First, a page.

An Epistolary Episode
THE UNFINISHED GAME: Pascal, Fermat, and the Seventeenth-Century Letter That Made the World Modern. Keith Devlin. x + 191 pp. Basic Books, 2008. $24.95.
Timothy Gowers, a distinguished mathematician at the University of Cambridge, recently conducted an experiment in collaborative mathematics. He was puzzling over an interesting problem, and rather than go off to work on it in solitude, he posted a note on his blog, inviting others to join him in seeking a solution. There have been hundreds of responses, and the voluminous discussion has spread to other blogs as well as a wiki where participants coordinate efforts and summarize progress.
If Blaise Pascal had had a blog or a wiki, perhaps he would have tried the same strategy when he took up a mathematical challenge in 1654—a problem concerned with figuring the odds in a gambling game. Instead, Pascal wrote a letter to an older colleague, Pierre de Fermat, and the two of them batted the problem back and forth in a correspondence that went on for several weeks, with occasional input from a few others. Most of the letters were later published—after the deaths of both authors—and they became foundation documents in the theory of probability. Keith Devlin now gives us a helpful guidebook to this famous episode of epistolary mathematics.
Here is the essence of the wagering problem that caused all the fuss, as Devlin presents it in a slightly simplified form:
The players, Blaise and Pierre, place equal bets on who will win the best of five tosses of a fair coin. We’ll suppose that on each round, Blaise chooses heads, Pierre tails. Now suppose they have to abandon the game after three tosses, with Blaise ahead 2 to 1. How do they divide the pot?
Since Blaise is leading, it seems he deserves a larger share of the wager. But how much larger? Gamblers and scholars had taken up this question before, at least as far back as Luca Pacioli and Girolamo Cardano a century earlier, but they had failed to settle it. Pascal and Fermat not only got the answer; they also set forth with reasonable clarity how they derived it and why it’s right.
Pascal and Fermat came to the same result through different methods. Fermat proposed a complete enumeration of cases. If the game continued to completion with two more coin tosses, there would be four possible outcomes: HH, HT, TH, TT. Blaise wins in three of these four cases, and so he deserves three-fourths of the stake. The trouble is, another scheme of counting says there are only three cases, because the sequence HT would never be observed: If Blaise wins the fourth toss, the game is over and there’s no point in tossing again. The nub of the whole problem, and the reason it had taken a century to resolve, lies in persuading yourself that Fermat’s count is the correct one and the three-case alternative is wrong. Devlin comments:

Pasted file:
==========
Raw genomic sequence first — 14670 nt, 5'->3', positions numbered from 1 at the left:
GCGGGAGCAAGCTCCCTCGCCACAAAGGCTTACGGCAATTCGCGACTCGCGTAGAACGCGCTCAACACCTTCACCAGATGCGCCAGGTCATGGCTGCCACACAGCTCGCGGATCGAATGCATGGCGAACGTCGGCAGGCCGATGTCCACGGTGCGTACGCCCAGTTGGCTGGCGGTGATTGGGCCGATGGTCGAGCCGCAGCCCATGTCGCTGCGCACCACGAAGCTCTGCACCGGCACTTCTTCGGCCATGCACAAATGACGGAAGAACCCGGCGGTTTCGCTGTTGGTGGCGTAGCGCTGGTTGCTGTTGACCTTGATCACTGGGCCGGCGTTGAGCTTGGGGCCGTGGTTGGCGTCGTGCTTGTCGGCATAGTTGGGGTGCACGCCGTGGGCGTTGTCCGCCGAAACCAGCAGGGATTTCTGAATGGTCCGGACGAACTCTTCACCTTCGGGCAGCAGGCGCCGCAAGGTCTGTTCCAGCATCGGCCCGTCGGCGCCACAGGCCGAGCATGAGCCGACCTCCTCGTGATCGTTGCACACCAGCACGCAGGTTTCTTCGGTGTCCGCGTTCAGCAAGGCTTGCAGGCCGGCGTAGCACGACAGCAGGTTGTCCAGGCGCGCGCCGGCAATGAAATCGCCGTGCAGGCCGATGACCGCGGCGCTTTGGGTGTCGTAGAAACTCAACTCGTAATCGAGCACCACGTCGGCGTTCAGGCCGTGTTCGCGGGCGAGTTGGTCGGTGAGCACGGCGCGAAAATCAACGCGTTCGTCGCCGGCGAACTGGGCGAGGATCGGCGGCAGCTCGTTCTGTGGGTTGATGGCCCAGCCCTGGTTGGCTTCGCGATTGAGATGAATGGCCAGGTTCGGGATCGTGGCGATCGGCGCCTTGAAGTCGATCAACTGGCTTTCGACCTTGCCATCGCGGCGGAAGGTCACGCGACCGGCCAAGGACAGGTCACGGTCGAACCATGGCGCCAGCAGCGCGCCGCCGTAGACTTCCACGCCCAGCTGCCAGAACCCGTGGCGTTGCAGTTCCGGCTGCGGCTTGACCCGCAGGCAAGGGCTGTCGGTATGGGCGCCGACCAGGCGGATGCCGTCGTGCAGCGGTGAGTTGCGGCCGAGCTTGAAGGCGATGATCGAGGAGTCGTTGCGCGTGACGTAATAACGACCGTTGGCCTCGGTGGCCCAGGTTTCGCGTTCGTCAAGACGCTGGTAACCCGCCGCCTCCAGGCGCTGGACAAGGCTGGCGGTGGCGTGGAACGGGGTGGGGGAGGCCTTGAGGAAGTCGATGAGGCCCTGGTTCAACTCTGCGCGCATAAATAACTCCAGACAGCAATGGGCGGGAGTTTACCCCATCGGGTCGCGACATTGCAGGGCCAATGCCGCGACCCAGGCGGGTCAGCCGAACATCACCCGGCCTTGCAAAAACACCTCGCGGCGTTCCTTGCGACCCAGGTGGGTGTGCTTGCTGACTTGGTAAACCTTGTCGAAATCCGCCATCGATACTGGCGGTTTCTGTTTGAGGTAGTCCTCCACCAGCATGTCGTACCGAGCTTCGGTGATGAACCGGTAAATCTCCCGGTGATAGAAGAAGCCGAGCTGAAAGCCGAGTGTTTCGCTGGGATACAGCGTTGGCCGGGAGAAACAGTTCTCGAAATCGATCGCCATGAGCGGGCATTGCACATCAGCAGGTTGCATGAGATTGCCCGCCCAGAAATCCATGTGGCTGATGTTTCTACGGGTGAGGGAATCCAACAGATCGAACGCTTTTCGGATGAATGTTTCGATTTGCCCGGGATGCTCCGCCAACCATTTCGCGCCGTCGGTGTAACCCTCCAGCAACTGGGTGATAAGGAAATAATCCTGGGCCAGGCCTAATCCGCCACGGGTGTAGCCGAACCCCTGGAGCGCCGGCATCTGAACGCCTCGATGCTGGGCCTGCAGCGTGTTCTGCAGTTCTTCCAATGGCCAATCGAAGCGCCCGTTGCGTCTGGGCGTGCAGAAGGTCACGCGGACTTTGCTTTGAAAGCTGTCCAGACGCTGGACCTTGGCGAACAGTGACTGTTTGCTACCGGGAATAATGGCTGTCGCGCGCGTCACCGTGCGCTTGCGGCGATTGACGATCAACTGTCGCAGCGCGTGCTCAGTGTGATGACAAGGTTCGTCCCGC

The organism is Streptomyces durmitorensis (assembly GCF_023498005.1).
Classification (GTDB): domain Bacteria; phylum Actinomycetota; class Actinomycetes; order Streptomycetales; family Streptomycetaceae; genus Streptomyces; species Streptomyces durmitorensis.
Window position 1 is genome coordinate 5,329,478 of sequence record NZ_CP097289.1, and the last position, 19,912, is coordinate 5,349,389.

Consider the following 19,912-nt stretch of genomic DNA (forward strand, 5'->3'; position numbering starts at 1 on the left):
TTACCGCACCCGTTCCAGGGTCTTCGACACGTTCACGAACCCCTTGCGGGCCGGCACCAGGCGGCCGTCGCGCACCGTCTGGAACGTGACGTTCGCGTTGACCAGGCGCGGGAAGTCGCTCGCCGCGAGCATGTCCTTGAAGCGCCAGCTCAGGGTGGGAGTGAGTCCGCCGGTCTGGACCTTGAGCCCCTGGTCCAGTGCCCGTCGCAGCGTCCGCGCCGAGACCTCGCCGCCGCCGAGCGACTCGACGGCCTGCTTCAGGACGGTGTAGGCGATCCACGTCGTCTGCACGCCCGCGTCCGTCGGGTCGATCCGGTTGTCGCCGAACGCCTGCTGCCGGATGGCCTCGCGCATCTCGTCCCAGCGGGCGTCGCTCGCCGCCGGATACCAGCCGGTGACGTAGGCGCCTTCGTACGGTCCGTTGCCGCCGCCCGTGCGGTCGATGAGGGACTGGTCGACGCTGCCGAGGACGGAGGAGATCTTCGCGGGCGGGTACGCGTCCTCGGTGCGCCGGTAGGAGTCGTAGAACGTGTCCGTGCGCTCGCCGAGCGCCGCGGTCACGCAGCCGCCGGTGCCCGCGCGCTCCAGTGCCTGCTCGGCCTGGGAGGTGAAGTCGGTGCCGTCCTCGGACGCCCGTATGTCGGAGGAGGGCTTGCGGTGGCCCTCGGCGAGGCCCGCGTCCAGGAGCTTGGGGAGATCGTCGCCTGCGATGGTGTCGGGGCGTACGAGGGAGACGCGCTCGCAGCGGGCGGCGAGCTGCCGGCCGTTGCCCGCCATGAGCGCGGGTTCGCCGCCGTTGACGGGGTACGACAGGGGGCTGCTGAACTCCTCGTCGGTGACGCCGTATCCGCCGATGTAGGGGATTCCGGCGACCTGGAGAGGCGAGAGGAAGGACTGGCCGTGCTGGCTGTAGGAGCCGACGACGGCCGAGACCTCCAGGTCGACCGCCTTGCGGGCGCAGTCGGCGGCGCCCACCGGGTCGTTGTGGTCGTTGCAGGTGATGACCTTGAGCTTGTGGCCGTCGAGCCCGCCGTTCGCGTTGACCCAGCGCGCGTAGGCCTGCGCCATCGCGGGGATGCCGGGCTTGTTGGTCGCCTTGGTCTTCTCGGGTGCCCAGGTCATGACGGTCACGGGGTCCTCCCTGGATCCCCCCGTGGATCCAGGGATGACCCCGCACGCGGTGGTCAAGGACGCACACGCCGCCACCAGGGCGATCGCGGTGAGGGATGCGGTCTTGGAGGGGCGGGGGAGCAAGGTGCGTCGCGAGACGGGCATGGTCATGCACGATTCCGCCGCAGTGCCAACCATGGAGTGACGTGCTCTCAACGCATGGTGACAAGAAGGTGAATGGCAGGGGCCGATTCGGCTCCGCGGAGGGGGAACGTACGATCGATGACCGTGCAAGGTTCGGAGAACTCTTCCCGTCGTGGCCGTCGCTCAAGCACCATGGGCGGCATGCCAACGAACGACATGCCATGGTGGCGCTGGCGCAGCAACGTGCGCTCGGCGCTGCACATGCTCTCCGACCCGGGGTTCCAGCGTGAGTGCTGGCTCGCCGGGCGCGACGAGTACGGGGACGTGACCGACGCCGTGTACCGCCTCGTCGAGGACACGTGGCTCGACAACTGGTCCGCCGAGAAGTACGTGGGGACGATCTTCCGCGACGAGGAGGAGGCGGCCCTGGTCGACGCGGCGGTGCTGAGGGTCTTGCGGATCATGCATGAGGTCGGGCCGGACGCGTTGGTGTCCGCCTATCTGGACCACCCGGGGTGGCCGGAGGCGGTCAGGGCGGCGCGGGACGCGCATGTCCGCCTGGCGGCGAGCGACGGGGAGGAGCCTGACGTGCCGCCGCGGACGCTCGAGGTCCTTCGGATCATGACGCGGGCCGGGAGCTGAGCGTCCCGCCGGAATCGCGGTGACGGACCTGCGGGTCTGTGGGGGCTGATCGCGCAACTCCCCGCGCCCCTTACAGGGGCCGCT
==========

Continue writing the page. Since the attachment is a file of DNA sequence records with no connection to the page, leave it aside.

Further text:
So if you are one of those people who finds this alternative argument appealing (or even compelling), take heart; you are in good company (though still wrong).
Pascal’s approach relied on a different style of reasoning, nowadays associated with the terms induction and recursion. Suppose at some stage of the game you need m points to win and your opponent needs n points. After the next round of play, either you will need m–1 points and your opponent will still need n (if you won the toss) or you will need m and your opponent will need n–1 (if you lost). You can continue this analysis to further stages of the game, applying the same logic repeatedly and on each round subtracting 1 from both m and n. Eventually, either m or n or both must be reduced to 0. At that point, the game is over, since someone needs 0 points to win. From this end state, you can work backward through the chain of intermediate steps to assign a numerical value to your probability of winning in the original state.
A disappointment of The Unfinished Game is that Devlin does not give a detailed account of how Pascal’s recursive algorithm works. It is “too technical,” he says, and, besides, Fermat’s approach is better. I am not entirely in agreement. On the other hand, I too have given only a sketch of the algorithm, and readers who find the preceding paragraph of this review hopelessly obscure may well conclude that Devlin made the right choice.
In any case, The Unfinished Game is not primarily a tutorial on the craft of calculating probabilities; the main thing it offers is a chance to look over the shoulders of two eminent mathematicians as they struggle with some of the same elementary confusions that still make probability theory a treacherous terrain. Pascal and Fermat are familiar names in mathematics, but their lives and personalities remain somewhat shadowy. Even with the letters in front of us, and with the social and family background that Devlin fills in, it’s not always easy to make out the characters hiding behind all those elaborate flourishes of 17th-century French courtesy. When Pascal declares to Fermat, “Your first glance is more penetrating than are my prolonged endeavors,” is he sincerely conceding Fermat’s greater genius, or is the phrase mere formulaic deference to a senior colleague?
Pascal and Fermat never met face to face, which seems regrettable for them, but maybe posterity is the beneficiary. If they had been neighbors, meeting at the corner café to talk math every morning, their deliberations over these probability puzzles might never have been written down. Perhaps today’s Internet collaborations will be preserved in a similar way, and teach a future generation how mathematics was done in the 21st century.
Returning to the collaboration I mentioned at the outset, a resolution appears to have been reached: In a blog post dated March 10, 2009, Gowers announced, “Problem solved (probably).”
Brian Hayes is Senior Writer for American Scientist. He is the author most recently of Group Theory in the Bedroom, and Other Mathematical Diversions (Hill and Wang, 2008).